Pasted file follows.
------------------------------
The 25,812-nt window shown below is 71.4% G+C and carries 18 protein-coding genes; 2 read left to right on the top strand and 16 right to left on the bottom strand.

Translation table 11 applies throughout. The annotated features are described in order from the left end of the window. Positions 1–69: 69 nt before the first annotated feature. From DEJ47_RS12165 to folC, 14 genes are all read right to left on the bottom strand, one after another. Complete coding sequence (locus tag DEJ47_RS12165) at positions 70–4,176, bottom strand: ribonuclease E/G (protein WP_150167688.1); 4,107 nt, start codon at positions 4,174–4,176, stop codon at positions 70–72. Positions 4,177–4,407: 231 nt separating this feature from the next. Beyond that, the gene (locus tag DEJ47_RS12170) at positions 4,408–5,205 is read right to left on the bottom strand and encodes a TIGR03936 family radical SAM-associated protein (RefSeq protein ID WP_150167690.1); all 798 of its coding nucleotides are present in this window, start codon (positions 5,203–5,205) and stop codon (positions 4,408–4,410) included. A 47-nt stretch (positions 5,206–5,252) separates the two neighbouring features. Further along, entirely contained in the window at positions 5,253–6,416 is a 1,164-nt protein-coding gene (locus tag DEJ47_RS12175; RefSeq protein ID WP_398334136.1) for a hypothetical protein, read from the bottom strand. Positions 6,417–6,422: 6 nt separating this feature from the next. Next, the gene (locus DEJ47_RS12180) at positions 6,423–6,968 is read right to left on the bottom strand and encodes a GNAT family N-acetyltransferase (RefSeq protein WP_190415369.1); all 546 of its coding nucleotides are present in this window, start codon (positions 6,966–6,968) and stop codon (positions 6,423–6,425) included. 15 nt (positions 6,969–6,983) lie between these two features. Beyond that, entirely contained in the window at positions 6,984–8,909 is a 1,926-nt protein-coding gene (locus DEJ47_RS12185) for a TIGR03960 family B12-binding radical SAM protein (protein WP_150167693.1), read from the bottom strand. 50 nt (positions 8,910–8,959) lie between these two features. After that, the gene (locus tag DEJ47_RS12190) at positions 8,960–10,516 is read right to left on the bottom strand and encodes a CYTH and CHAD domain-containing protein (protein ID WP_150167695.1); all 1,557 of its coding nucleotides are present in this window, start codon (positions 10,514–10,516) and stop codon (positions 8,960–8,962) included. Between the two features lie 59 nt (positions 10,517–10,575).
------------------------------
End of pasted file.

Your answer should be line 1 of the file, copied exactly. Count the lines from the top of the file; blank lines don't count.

The 25,812-nt window shown below is 71.4% G+C and carries 18 protein-coding genes; 2 read left to right on the top strand and 16 right to left on the bottom strand.